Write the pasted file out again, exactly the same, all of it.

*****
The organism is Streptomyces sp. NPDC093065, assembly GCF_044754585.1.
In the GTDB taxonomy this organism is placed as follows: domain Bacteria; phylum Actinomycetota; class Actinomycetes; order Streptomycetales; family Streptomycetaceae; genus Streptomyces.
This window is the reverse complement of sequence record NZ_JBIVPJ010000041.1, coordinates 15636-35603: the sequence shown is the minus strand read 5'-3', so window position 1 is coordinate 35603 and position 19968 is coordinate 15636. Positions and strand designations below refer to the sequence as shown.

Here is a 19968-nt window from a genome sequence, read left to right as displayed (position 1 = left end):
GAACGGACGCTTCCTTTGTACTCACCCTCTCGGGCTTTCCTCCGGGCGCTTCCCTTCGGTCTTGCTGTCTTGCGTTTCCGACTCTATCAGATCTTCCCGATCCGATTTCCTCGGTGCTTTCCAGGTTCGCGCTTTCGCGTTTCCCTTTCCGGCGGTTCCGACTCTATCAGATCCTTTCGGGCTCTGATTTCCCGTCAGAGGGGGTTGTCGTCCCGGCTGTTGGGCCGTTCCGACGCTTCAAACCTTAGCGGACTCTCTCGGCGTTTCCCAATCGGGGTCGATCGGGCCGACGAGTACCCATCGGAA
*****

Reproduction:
The organism is Streptomyces sp. NPDC093065, assembly GCF_044754585.1.
In the GTDB taxonomy this organism is placed as follows: domain Bacteria; phylum Actinomycetota; class Actinomycetes; order Streptomycetales; family Streptomycetaceae; genus Streptomyces.
This window is the reverse complement of sequence record NZ_JBIVPJ010000041.1, coordinates 15636-35603: the sequence shown is the minus strand read 5'-3', so window position 1 is coordinate 35603 and position 19968 is coordinate 15636. Positions and strand designations below refer to the sequence as shown.

Here is a 19968-nt window from a genome sequence, read left to right as displayed (position 1 = left end):
GAACGGACGCTTCCTTTGTACTCACCCTCTCGGGCTTTCCTCCGGGCGCTTCCCTTCGGTCTTGCTGTCTTGCGTTTCCGACTCTATCAGATCTTCCCGATCCGATTTCCTCGGTGCTTTCCAGGTTCGCGCTTTCGCGTTTCCCTTTCCGGCGGTTCCGACTCTATCAGATCCTTTCGGGCTCTGATTTCCCGTCAGAGGGGGTTGTCGTCCCGGCTGTTGGGCCGTTCCGACGCTTCAAACCTTAGCGGACTCTCTCGGCGTTTCCCAATCGGGGTCGATCGGGCCGACGAGTACCCATCGGAA